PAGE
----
Four Driverless Vans Complete 8,000-Mile Transcontinental Trek From Italy to Shanghai
Back in July, two all-electric, driverless vans set out from Italy bound for China, an 8,000-mile trek through two continents,...
Back in July, two all-electric, driverless vans set out from Italy bound for China, an 8,000-mile trek through two continents, several countries, and endless driving variables like traffic, weather conditions, and roadway conditions. A few dings and only a handful of human interventions later, the vans arrived at the Shanghai Expo today, marking the first transcontinental journey by driverless vehicles that we’ve heard about.
The vans – which carried technicians to run the sophisticated computer and sensor systems as well as to take the wheel if a situation turned dangerous – operated without human stimulus or direction for nearly the entire trip using an artificial vision system called GOLD (Generic Obstacle and Lane Detection). The system analyzed the roadway ahead and the lane markers on the road, adjusting the wheel, acceleration, and braking to keep the van cruising comfortably down the road.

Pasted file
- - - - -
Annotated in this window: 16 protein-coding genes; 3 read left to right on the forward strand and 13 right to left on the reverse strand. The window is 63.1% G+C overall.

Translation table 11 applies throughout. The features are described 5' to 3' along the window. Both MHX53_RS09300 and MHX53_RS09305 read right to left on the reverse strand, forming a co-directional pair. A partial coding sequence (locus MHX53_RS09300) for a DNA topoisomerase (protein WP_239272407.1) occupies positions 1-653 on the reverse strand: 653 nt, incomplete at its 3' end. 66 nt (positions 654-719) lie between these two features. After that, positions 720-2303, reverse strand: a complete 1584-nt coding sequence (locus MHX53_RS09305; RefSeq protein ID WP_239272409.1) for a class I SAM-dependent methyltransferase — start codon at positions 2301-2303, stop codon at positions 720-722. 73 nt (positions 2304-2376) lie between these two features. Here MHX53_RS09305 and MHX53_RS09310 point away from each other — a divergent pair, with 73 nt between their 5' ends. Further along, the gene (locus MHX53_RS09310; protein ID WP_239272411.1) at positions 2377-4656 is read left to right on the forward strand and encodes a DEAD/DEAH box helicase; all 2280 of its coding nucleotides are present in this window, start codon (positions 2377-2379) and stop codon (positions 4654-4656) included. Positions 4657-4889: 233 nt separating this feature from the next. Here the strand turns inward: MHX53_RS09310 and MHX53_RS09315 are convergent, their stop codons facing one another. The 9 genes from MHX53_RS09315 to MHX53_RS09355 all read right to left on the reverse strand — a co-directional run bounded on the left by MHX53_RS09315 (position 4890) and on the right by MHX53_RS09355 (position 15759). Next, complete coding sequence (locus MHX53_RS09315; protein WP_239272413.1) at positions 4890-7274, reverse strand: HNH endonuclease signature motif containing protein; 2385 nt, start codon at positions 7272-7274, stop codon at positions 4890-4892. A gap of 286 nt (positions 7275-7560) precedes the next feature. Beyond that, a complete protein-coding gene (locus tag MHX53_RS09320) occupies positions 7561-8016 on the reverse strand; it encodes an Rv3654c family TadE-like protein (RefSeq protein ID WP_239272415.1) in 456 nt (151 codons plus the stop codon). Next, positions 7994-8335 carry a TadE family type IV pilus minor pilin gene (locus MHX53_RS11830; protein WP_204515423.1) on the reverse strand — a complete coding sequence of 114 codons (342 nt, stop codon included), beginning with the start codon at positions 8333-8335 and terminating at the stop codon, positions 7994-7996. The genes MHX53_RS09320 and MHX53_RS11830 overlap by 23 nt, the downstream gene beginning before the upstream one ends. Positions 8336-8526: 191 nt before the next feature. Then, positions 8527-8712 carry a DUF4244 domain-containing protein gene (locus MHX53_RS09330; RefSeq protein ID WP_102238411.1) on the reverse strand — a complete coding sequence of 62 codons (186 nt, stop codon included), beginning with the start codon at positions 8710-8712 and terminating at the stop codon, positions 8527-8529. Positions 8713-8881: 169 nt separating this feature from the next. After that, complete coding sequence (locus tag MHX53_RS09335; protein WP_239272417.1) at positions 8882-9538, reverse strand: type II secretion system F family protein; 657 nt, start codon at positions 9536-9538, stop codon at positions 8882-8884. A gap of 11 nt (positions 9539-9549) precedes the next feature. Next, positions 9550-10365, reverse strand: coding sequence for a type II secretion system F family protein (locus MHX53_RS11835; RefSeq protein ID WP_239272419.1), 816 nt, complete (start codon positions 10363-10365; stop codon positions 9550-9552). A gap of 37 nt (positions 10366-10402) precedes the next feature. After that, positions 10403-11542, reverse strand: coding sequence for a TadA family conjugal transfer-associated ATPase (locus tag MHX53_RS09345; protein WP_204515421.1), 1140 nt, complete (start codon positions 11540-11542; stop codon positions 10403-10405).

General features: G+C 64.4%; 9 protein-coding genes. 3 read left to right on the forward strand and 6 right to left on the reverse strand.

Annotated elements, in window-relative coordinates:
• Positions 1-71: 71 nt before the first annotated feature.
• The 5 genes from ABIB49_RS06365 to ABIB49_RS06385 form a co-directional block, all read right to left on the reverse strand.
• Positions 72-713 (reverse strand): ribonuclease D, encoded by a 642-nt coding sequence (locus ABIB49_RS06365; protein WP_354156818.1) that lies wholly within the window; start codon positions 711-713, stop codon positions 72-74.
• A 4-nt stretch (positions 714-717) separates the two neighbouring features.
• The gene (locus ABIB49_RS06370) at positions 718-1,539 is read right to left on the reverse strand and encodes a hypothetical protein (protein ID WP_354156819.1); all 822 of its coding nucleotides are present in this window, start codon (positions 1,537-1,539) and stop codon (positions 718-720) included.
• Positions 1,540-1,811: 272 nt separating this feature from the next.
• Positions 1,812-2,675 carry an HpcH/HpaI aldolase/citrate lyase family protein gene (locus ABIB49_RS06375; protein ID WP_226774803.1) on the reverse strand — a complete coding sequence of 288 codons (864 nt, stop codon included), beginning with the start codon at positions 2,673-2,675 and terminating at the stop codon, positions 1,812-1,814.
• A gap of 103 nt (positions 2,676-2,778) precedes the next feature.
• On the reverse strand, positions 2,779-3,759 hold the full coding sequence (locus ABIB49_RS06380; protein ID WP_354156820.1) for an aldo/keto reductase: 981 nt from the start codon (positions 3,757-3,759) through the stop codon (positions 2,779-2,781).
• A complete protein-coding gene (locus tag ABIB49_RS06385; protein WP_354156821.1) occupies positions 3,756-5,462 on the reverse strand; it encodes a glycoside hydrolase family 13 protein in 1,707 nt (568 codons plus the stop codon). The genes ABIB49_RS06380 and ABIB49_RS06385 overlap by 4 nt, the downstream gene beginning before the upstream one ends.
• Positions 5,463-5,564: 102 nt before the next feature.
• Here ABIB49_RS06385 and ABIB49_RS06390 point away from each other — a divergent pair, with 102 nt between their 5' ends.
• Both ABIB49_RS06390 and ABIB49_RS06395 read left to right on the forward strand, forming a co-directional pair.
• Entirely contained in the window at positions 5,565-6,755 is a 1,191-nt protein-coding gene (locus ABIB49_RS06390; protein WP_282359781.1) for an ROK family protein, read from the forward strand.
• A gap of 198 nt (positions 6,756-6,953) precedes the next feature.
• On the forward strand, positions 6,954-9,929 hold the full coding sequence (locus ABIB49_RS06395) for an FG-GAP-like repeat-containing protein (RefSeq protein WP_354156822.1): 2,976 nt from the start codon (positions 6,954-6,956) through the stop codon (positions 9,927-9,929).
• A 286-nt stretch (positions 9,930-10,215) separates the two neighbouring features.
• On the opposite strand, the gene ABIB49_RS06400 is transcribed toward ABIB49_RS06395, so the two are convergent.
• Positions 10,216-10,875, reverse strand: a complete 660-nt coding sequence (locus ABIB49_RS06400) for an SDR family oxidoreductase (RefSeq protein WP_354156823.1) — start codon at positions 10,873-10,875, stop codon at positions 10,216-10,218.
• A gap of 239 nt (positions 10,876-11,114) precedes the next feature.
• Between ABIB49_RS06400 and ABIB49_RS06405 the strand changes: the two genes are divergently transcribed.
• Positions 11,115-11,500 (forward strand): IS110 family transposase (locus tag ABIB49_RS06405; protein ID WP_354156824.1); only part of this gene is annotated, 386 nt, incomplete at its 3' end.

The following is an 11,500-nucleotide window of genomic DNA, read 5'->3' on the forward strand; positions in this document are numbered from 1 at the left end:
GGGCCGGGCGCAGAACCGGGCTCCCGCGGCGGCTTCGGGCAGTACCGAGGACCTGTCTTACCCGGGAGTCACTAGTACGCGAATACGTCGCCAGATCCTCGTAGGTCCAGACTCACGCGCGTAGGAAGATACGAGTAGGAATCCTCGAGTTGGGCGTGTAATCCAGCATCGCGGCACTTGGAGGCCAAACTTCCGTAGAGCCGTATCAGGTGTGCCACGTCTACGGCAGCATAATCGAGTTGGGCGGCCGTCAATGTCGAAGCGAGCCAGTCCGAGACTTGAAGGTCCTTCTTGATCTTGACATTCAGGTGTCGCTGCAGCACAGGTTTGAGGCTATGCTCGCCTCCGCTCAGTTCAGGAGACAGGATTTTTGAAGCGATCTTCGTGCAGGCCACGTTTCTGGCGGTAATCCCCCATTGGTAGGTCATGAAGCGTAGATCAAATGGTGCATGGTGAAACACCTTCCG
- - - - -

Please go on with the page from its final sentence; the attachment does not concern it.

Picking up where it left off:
That’s pretty impressive, considering the vans forged through everything from Moscow traffic to remote regions of Siberia and the Gobi Desert. Running at a maximum speed of 38 miles per hour, the toughest obstacles seemed to be the least daunting; while the human teams had to intervene once in Moscow gridlock, the only recurring obstacle requiring human intervention were tolling stations.
Otherwise, the four solar-charged laser sensors and seven video cameras on each van performed well in variable weather conditions and in sometimes adverse driving conditions. There were no maps; the vans found their own route to Shanghai. One van even pulled over at one point to offer a hitchhiker a lift.
The trip was less a demonstration and more a data-gathering experiment. The reams of information collected from the sensor suite will be used to improve the vision system, correct mistakes in computer judgment, and hopefully to program in a stern warning about the dangers of picking up shiftless drifters on remote stretches of highway.